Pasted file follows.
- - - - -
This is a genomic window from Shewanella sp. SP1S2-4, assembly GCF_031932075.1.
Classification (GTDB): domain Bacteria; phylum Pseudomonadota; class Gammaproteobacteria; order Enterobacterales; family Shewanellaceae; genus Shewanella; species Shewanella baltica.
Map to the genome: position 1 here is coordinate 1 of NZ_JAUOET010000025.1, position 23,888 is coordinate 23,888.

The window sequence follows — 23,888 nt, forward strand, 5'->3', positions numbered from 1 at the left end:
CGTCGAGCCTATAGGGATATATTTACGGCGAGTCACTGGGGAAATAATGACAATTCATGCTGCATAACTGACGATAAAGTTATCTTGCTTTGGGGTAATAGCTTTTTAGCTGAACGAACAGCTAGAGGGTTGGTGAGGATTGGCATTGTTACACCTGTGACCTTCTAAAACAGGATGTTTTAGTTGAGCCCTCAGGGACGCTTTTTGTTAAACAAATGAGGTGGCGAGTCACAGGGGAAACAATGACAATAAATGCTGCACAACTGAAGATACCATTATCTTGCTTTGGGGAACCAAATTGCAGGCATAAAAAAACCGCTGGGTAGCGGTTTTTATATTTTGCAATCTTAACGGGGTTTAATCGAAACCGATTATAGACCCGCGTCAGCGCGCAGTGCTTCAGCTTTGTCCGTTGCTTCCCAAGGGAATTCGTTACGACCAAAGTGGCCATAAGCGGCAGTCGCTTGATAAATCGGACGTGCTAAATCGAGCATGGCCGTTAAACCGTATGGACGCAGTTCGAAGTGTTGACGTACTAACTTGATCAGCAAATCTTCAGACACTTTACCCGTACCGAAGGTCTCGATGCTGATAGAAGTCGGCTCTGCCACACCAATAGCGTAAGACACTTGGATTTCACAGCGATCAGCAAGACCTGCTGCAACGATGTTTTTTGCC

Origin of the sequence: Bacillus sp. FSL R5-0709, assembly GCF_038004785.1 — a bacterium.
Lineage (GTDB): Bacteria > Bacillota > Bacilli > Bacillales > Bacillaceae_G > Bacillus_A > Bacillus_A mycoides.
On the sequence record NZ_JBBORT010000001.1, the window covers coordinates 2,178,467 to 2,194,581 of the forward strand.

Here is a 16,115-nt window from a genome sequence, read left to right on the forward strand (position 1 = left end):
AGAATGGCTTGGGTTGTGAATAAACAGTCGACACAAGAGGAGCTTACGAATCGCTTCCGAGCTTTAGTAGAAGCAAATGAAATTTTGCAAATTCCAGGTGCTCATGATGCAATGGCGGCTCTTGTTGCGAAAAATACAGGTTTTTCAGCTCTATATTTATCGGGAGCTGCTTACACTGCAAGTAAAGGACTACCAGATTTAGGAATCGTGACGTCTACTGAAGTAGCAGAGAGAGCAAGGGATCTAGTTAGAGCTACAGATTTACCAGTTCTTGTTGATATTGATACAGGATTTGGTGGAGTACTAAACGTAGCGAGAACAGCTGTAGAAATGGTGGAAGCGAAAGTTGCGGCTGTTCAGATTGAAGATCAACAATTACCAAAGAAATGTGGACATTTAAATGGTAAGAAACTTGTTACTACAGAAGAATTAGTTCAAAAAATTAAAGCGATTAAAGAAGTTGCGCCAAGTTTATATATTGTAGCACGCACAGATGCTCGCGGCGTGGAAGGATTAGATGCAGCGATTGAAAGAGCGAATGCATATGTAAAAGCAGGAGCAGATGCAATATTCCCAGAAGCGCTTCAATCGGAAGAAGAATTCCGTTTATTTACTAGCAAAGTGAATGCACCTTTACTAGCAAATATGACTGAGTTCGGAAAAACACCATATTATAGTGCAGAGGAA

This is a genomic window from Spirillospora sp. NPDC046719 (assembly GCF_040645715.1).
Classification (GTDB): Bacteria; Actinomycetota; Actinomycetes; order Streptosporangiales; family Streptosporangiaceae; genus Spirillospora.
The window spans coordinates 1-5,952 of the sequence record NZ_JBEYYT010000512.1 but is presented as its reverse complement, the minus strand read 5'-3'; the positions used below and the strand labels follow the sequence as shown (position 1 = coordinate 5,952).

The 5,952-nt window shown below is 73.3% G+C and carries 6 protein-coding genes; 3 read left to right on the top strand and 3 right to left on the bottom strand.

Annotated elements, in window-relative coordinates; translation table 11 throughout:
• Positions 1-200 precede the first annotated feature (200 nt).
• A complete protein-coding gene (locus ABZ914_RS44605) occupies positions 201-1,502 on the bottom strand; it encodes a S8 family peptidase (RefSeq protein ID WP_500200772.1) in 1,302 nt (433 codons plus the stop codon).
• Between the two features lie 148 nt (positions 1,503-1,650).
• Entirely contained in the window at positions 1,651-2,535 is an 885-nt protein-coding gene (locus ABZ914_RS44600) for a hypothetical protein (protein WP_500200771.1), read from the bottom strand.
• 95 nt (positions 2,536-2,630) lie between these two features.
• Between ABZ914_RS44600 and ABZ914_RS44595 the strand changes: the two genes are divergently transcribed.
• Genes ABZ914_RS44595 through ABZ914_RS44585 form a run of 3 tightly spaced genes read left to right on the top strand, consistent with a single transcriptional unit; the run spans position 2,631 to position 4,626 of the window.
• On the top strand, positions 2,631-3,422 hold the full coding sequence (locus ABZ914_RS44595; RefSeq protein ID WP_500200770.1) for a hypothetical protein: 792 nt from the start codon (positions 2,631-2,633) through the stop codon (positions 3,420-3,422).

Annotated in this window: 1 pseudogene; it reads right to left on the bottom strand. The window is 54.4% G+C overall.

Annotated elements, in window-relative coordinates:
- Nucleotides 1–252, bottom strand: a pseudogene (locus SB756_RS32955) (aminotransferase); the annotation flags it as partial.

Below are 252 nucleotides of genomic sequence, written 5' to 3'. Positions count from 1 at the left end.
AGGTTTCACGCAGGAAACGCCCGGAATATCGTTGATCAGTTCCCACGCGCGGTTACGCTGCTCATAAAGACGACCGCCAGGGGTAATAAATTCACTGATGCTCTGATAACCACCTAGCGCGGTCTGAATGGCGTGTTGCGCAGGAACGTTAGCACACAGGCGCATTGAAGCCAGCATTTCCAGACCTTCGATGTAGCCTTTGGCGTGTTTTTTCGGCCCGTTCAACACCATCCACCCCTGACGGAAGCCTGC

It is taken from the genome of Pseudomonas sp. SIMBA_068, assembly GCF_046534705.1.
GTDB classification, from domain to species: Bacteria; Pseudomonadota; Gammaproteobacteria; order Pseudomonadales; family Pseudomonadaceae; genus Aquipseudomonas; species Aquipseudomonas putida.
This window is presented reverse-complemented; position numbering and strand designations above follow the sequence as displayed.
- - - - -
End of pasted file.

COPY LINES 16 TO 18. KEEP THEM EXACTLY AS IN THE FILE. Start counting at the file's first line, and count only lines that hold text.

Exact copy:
• Positions 1-200 precede the first annotated feature (200 nt).
• A complete protein-coding gene (locus ABZ914_RS44605) occupies positions 201-1,502 on the bottom strand; it encodes a S8 family peptidase (RefSeq protein ID WP_500200772.1) in 1,302 nt (433 codons plus the stop codon).
• Between the two features lie 148 nt (positions 1,503-1,650).